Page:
And ....  wouldn't be nice if this was adjustable from outside the
concertina !!  I can see it.  I just hope someone will do it.

 

 

PS, after more thought, I modified my graph above ... if interested
 


Edited by Noel Ways, 27 September 2017 - 09:48 PM.


#7 Rod

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Posted 27 September 2017 - 10:28 PM

Noel, Have your experiments been restricted solely to your cardboard version ? How about woven fabrics which are available in such a massive variety of differing versions.

#8 Noel Ways

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Posted 28 September 2017 - 09:43 AM

I have next to my computer here a roll or cork, and sheets of
felt purchased for pressure reduction purposes.  The felt is
way too porous.  The cork is promising, but I would need to get
thicker cork stock.

I think woven fabrics would be too porous unless they are
perhaps treated some way.  But I'm not sure what that would be.

Air is a funny thing.  Molecules are so small, and air so "fluid" like
that it will find and take advantage of any minute hole or passageway to go from
one side to another.  I think that is why Geoff above (comment #2)

was asking about air passing around the edges.  There may be more than I suspect.

I have also considered porous wood stock (but that would be difficult to insert),

and leather - the leather would need to be reinforced.
Nevertheless, the cardboard stock is working well and has

reduced the pressure/volume on the left side noticeably.  The next step is to incrementally
increase the pressure on the left side to correct level.  Click on graph below.

With cardboard stock, this is easy.

Attached Thumbnails

  • Graph3.JPG

Edited by Noel Ways, 28 September 2017 - 10:14 AM.


#9 Don Taylor

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Posted 28 September 2017 - 12:51 PM

deleted.

Edited by Don Taylor, 28 September 2017 - 01:01 PM.


#10 Anglo-Irishman

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Posted 28 September 2017 - 02:03 PM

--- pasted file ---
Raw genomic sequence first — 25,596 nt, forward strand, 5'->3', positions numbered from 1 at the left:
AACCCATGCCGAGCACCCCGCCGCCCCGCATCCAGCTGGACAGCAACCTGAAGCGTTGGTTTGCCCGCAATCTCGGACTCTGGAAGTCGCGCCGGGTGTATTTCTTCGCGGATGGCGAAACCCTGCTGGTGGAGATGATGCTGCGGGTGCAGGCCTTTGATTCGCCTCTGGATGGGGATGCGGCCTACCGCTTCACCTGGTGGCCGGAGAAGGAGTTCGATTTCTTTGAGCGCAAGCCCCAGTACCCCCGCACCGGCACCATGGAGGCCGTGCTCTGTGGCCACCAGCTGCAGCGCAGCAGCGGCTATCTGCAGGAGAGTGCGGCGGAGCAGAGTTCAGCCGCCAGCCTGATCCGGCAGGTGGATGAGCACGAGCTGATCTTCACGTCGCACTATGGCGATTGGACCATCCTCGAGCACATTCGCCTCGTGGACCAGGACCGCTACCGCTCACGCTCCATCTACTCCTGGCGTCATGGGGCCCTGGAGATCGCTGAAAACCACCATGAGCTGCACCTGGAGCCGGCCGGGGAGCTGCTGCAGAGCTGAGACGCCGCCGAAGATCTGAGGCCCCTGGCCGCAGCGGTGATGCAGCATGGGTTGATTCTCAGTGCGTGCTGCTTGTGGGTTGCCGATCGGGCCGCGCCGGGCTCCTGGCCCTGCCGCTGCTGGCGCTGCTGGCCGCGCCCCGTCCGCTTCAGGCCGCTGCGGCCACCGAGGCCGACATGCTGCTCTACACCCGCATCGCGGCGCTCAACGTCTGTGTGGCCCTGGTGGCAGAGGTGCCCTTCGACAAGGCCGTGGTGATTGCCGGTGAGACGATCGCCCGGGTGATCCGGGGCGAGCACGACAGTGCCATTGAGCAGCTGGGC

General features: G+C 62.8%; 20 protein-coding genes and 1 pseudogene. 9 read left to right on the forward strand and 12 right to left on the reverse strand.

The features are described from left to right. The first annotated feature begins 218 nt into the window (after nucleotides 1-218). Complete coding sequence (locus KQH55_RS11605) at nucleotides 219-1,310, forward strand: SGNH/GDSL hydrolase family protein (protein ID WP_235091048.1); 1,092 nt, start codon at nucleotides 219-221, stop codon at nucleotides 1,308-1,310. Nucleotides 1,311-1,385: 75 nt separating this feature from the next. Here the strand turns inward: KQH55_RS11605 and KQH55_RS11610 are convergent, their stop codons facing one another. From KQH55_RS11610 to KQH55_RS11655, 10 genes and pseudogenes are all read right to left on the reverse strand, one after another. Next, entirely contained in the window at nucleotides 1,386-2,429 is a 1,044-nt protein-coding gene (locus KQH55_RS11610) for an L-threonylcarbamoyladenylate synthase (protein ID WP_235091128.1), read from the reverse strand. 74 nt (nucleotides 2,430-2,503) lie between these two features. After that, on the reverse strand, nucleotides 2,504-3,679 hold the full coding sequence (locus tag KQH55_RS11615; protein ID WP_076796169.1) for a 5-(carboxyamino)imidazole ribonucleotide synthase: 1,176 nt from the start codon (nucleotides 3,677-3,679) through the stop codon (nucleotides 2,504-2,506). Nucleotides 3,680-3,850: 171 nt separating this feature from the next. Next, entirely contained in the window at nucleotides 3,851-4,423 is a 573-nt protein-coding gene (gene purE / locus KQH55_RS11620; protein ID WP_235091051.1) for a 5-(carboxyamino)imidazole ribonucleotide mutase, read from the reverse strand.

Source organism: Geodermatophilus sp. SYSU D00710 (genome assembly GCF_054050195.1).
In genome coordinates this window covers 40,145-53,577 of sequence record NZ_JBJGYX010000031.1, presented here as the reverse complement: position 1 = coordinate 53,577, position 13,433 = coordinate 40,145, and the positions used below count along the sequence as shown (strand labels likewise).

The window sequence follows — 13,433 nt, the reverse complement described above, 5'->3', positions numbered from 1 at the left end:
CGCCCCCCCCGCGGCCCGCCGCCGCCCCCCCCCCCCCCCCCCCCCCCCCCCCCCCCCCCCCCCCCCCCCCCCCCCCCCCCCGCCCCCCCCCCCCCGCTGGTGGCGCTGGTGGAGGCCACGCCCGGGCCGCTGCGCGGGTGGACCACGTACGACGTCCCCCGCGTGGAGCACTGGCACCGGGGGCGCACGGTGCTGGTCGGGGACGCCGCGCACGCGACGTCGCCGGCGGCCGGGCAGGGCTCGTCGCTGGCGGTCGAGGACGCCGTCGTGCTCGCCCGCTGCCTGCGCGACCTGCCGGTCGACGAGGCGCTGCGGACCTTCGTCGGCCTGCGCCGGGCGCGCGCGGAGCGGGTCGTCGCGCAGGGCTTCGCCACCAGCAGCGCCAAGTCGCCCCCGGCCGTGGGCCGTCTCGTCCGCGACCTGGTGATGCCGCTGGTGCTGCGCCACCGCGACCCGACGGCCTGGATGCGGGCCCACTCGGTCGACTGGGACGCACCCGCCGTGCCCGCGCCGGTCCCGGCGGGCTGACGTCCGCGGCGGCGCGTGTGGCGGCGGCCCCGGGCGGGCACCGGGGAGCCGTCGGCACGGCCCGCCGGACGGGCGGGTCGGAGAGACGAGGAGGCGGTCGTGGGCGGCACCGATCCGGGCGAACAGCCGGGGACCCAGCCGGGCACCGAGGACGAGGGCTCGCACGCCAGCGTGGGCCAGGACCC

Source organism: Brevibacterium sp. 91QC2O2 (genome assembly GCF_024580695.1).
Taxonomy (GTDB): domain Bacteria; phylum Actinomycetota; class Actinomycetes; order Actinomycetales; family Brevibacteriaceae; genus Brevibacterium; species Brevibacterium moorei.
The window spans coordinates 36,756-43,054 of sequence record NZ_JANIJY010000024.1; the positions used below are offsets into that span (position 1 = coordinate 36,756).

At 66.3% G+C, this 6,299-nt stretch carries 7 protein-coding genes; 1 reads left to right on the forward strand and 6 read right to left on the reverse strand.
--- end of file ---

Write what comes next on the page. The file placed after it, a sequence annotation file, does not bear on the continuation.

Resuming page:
Noel,

I note in the text of your graphic you say, "C - The ideal resistance that balances the bass and treble to the player's ear."

 

I would submit that what we should be aiming for is balancing the bass and treble to the listener's ear. The opinion is often voiced that the player's and the listener's perceptions of volume, balance, etc. of a concertina deviate. The distance the sound has to travel seems to have an effect, and no listener is goung to be as close to the concertina as the player is.

 

Just a thought.

 

Cheers,

John



#11 Geoff Wooff

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Posted 29 September 2017 - 01:40 AM

With regard  to the balance  as heard  by an audience... this might be  more difficult to quantify  as  much depends on    external factors , like room acoustics , position of listeners  etc. ,  but making  sound recordings  can  give an  un-biased  opinion  as to  the  relative   power of  each  side  of a  concertina.

 

I made some recordings  a few years ago, for  the 'Tune of the Month'  forum , on Duets  and I  noticed  a better volume balance on those recordings  than  I was experiencing whilst playing.  On a metal ended   Wheatstone MacCann  I did  shift  the microphone position  to slightly favour  the  right hand  keyboard, but on a  Wakker Hayden   I kept the  microphone  in a central position.  This was  with the  recording device (with built in mic)   at  reachable  arms length  and  monitoring the  sounds 'heard '  by  the machine  through headphones  whilst playing.  The  results of my crude recordings  can be heard on  Soundcloud  if anyone is interested.

 

I think  a  sound balancing device  is a fine idea  but will need to be  somewhat adjustable , from  outside  as  you  suggest Noel.  I come back to the word 'Duet'  and suggest  the original  idea  was to play  two  or more  melody lines  on the one box.....  If the player wishes to  make a chordal accompaniment   on the left  side to a single line  melody on the right... well,  some re-balancing  is called for.

 

I am quite surprised  that I find no evidence  of  a similar  air pressure  balancing device  in the Accordion world.  Though I am sure much work has been  done in this regard. Modern  accordions  tend to  have  less  voices (  reed banks)  on the left   probably due to  the use of amplification. In the old days  more volume was desirous  when trying to  fill a dance hall.


Edited by Geoff Wooff, 29 September 2017 - 02:58 AM.


#12 Rod

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Posted 29 September 2017 - 03:05 AM

Any problem arising from an overpowering balance from the left hand notes or chords on an Anglo can, to a certain extent, be adjusted by a delicate reduction in the duration of those notes or chords when it comes to interpreting the music. A staccato left hand chord can be a very satisfactory device.

#13 Anglo-Irishman

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Posted 29 September 2017 - 09:03 AM

Just to play the Devil's Advocate for a moment ...

 

What do you do about the notes in the overlap area of a duet when one side is baffled?

 

My medium-sized duet - a Crane 48-button - has 9 notes each present on both ends. And sometimes it's easier to use a low RH note as part of an accomaniment, or to use a high LH note as part of the melody. Baffling one end would mean that this kind of "borrowing" of notes between the hands would no longer be possible, because a given note would be loud one time and soft the next.